Antisocial behaviour hits a raw nerve: poll reveals extent of growing problem

TIME TO ARREST CRIME: People are fed up with antisocial behaviour.
TIME TO ARREST CRIME: People are fed up with antisocial behaviour.

ANTISOCIAL behaviour in Orange is at an all-time high and a growing cause for concern.

The Central Western Daily’s online poll on Tuesday and in an alarming landslide result, a whopping 95 per cent of nearly 300 people agreed the city’s antisocial problems are growing at a rapid rate.

That opinion is shared by two industry experts who agree antisocial behaviour, including drug and alcohol abuse, offensive language and violence, were problems in this city. 

“I am not at all surprised that the survey produced that result,” Whiteley Ironside lawyer Toby Tancred  said.

“Undoubtedly there is antisocial behaviour problems in Orange and people who witness it or are directly affected by such behaviour are going to complain.”

Lyndon Community deputy chief executive officer Julaine Allan believes it’s not just Orange where these incidents are on the rise.

“Crime statistics show a big problem for public antisocial behaviour, drug and alcohol abuse and the main offenders are men aged between 18-25,” she said.

“The most likely time for these offences is Friday and Saturday nights and Orange is consistent with the rest of the state.

“I believe domestic violence is the biggest problem and these incidents can often be alcohol and drug related and spill from the house into the street where it becomes a huge concern for residents.”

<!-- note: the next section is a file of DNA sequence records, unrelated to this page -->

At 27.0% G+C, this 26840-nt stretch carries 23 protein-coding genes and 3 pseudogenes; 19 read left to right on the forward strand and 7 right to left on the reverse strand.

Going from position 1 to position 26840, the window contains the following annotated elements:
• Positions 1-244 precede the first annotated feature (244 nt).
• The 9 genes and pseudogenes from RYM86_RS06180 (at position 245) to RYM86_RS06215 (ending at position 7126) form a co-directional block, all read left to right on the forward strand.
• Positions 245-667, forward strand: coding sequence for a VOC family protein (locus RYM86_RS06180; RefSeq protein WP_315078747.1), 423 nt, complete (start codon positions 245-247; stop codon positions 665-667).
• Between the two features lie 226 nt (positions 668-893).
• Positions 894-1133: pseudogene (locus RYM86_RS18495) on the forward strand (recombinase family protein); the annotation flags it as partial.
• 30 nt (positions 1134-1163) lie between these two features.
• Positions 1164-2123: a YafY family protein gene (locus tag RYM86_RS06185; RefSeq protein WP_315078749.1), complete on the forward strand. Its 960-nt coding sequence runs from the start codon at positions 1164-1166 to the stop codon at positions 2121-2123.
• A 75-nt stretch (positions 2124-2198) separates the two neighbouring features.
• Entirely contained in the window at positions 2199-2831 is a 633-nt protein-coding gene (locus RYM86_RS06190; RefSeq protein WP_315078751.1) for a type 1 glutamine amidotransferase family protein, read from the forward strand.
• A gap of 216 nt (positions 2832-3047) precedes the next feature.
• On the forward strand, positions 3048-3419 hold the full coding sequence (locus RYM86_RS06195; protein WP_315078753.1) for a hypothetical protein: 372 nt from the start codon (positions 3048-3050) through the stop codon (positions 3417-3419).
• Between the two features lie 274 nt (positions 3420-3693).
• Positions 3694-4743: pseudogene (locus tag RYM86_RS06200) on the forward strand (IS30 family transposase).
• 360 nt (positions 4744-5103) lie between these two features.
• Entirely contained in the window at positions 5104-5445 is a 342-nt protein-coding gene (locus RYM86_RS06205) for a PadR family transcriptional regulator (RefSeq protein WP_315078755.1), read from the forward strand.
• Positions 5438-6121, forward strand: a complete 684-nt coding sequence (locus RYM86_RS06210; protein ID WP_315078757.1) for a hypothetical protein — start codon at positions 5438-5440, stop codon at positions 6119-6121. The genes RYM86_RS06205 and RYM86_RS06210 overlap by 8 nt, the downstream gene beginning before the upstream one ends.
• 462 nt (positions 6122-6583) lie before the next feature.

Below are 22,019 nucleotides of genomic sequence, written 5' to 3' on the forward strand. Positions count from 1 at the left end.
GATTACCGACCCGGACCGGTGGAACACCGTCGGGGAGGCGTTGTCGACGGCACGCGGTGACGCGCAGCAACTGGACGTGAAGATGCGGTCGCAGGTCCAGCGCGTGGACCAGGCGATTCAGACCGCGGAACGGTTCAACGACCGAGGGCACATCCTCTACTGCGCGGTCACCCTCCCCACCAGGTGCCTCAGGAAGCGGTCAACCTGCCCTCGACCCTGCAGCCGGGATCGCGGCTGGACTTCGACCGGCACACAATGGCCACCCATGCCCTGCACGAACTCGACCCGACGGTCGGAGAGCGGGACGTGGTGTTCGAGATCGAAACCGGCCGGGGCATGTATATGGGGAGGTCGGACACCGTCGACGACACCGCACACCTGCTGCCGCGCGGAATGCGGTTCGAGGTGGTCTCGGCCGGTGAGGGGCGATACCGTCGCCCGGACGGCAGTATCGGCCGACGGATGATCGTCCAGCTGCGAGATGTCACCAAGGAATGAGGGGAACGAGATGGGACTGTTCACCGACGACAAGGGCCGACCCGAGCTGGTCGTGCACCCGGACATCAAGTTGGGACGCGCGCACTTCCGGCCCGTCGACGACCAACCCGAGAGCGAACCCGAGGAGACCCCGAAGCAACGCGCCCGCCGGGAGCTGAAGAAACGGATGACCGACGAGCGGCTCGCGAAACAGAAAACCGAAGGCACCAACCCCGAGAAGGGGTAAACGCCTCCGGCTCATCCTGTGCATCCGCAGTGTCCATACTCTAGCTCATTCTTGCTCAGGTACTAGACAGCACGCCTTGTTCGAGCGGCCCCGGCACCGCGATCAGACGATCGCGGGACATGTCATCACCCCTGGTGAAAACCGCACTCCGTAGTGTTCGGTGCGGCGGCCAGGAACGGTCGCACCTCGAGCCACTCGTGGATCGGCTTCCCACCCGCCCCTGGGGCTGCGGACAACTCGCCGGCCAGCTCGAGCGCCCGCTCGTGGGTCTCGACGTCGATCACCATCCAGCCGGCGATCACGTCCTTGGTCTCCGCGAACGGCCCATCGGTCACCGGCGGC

The Central Western Daily’s poll came after two South Terrace residents complained about constant brawling in the street, drug and alcohol abuse and said they felt safer in Sydney’s troubled Mount Druitt area.

They’ve called on police to set up a mobile police station in the area and increase their patrols.

Mr Tancred said he believes better education was crucial to stopping this alarming trend.

“My personal belief is that any so called antisocial behaviour is a product of some pretty complicated systemic problems,” he said.

“If one was to get into a political debate you would have to ask why the federal government is taking the axe to education and health budgets. Plainly, young people who are educated or skilled and employable are not going to be hanging around the streets harassing people or committing crimes. 

“Why make cuts to health when in a lot of cases people who behave outside of acceptable norms probably have mental health issues?

“I’m not apologising for every person who behaves badly, far from it. People have to accept responsibility for themselves, but the why part of this debate is very complicated and it is not as simple as bashing people over the head and telling them what to do. 

“I’m more of a believer in the carrot than the stick.”


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